Saturday, March 1, 2008
Crewing For Red Bull, Down Under
Race pilots fly an awe-inspiring competition, but they can’t do it alone
|Kirby Chambliss flies his Edge 540 over downtown Perth, Australia, but he relies on crew members for support to compete successfully in the air races.|
I joined Kirby’s team at the tenth and final race of 2007 in Perth, Australia, where more than 350,000 spectators oohed and aahed as 13 pilots flew highly modified Edge 540s, Extra 300s and an MX2 through a course of inflatable pylons over the picturesque Swan River. My host, Red Bull Flight Communications Manager Maddy Stephens, indicated that a huge behind-the-scenes effort is really what makes each race a success: “Each team requires a high level of expertise from its crew, and it takes more than 300 full-time Red Bull Air Race operations crew to bring it all together.” Qualifying day provided a good opportunity to hang out at the hangars and see what goes on away from the limelight.
|What’s He Thinking?|
|“My crew understands that if they make a mistake, it may cost a life.” —Kirby Chambliss|
|We asked Kirby Chambliss what goes through his mind from before he steps into the plane until he finishes the race. |
I come from a competition aerobatics background, where visualizing an unknown sequence on the ground is very important because you don’t get to practice it beforehand. It’s the same with the race; I try to visualize the track in my mind before I get into the airplane. Once I’m strapped in, I’m thinking about the wind, and I’ll read velocity and direction from the lines on the water. Can I pull more on this gate because of a headwind? As I dive into the track, what’s the fastest way to get from this gate to that gate? I always try to just barely make it. During finals, I fly completely flat out. I have to because it’ll make the difference between first or second. After a race, when I’m sitting up there in the holding pattern, I can usually tell if I’ve had a good run. But in San Diego, I was sure I had it in the bag. I had barely made everything. When they called out my time versus Paul Bonhomme’s, he had knocked me out by a half second. I was really surprised.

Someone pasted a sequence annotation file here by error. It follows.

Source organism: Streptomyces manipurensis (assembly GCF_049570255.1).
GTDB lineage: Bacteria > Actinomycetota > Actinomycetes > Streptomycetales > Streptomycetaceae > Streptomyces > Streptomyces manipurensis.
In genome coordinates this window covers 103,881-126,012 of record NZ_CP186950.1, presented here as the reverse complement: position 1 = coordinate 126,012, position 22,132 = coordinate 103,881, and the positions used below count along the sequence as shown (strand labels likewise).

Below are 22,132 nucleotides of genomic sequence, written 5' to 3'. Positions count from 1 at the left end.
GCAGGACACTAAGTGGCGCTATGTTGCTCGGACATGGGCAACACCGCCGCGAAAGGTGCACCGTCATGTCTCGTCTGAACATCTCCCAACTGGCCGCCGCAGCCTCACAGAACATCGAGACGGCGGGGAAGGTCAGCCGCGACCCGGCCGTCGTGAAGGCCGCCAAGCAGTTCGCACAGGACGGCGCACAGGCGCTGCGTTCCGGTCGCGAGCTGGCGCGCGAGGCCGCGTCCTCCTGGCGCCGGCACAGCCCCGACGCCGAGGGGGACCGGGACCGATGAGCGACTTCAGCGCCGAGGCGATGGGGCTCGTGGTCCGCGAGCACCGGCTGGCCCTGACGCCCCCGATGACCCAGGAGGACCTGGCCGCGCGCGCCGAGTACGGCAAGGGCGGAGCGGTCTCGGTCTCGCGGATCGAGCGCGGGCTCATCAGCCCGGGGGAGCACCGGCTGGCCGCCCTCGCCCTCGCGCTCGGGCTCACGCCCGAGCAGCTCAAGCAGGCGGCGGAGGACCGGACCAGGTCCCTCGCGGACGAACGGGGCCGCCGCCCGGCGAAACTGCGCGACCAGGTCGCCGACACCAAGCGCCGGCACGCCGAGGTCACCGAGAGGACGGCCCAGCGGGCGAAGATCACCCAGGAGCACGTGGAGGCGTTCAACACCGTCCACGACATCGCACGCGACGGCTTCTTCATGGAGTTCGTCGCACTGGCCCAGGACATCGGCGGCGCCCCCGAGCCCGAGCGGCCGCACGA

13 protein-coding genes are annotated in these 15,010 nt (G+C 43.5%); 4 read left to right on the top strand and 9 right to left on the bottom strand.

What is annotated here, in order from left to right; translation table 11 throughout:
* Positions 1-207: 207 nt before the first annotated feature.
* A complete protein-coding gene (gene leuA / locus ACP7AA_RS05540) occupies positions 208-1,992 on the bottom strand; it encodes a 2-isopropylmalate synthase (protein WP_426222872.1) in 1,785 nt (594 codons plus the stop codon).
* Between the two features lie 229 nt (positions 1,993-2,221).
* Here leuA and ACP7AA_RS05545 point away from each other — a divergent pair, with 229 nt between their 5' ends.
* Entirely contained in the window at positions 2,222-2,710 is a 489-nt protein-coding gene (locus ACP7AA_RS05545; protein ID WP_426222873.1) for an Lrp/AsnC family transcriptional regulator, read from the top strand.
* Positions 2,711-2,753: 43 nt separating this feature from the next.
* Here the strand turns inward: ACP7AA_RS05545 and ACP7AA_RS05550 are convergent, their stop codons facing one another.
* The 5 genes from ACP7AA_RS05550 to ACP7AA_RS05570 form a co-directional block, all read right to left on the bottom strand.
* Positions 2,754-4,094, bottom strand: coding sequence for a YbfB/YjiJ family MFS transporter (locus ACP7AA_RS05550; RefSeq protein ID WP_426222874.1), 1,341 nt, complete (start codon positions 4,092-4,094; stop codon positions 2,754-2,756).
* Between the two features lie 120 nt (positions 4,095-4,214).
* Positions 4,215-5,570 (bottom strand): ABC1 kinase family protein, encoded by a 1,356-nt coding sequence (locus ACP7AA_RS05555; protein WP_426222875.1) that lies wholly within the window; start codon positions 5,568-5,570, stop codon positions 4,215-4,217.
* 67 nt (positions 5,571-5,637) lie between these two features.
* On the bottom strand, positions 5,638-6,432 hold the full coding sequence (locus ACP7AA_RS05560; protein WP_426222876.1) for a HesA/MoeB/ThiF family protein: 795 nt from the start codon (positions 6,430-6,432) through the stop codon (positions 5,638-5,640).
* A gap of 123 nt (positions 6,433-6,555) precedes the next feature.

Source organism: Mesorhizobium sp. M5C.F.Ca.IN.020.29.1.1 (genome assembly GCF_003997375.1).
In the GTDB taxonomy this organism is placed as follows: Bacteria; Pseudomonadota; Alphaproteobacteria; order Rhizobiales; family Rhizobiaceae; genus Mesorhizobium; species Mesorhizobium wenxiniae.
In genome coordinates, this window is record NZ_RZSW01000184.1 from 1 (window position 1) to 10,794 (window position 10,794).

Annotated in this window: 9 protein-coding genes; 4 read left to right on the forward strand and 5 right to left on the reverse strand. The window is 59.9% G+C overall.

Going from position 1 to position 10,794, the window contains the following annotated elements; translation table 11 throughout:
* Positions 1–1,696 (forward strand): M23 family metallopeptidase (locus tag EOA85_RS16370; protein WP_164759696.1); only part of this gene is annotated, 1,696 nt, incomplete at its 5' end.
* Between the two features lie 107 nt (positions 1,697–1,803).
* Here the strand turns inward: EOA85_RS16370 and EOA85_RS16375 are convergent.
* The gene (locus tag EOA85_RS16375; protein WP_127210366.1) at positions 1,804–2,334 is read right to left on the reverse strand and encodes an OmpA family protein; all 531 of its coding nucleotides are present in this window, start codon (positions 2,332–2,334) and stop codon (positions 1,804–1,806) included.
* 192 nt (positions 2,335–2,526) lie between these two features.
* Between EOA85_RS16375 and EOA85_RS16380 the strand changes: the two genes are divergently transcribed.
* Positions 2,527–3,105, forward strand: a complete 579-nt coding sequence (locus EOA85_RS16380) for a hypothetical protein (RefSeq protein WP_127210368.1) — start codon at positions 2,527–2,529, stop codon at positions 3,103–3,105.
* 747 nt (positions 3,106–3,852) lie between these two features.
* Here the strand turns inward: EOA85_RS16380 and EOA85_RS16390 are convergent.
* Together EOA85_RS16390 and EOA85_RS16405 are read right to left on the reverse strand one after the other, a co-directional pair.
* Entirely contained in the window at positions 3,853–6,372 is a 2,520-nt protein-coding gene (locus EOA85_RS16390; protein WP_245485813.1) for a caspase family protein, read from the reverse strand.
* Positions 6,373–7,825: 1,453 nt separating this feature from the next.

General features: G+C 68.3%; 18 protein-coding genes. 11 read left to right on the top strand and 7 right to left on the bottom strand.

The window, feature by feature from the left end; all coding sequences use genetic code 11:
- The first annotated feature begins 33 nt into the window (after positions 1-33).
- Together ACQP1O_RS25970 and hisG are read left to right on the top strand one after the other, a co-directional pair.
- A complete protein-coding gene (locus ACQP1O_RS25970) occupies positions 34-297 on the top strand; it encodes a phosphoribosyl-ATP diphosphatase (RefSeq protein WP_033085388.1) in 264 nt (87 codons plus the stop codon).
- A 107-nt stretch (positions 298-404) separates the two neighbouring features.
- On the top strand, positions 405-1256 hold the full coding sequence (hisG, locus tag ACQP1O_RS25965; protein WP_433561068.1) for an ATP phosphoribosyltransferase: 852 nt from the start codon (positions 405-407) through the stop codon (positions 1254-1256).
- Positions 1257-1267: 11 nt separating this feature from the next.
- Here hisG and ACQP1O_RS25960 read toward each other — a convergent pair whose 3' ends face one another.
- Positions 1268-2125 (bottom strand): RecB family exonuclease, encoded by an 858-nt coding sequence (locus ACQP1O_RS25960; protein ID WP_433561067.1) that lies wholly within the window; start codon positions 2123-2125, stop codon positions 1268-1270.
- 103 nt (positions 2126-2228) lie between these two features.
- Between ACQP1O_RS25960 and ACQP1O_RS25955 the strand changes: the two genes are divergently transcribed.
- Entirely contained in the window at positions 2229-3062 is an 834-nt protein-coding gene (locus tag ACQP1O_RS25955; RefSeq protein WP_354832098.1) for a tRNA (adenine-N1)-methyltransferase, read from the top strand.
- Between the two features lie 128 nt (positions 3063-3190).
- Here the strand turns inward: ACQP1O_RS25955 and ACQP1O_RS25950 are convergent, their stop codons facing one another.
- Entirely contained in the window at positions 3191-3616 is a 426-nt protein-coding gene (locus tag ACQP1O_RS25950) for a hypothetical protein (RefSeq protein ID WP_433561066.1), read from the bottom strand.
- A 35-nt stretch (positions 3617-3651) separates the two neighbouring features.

I hated my results this year. I was on the podium four times, but none of them were the first spot. During the previous year, I won half of the races and was on the podium for all but one. 2007 was a bummer. Do I blame myself? Sure, my flying could have been better during some of the races. But as the saying goes, it doesn’t matter if you’re the best jockey out there, if you’re on a slow horse, you can keep beating it but it won’t go faster. Going forward, we’re making some changes to the airplane, but we don’t know what everyone else is doing. Only time will tell, and at the first race, we’ll find out what was a good change and what wasn’t. I have a really good crew, so if we’ve done all the right things, we’re going to be really competitive. We’re looking forward to a good season in 2008.
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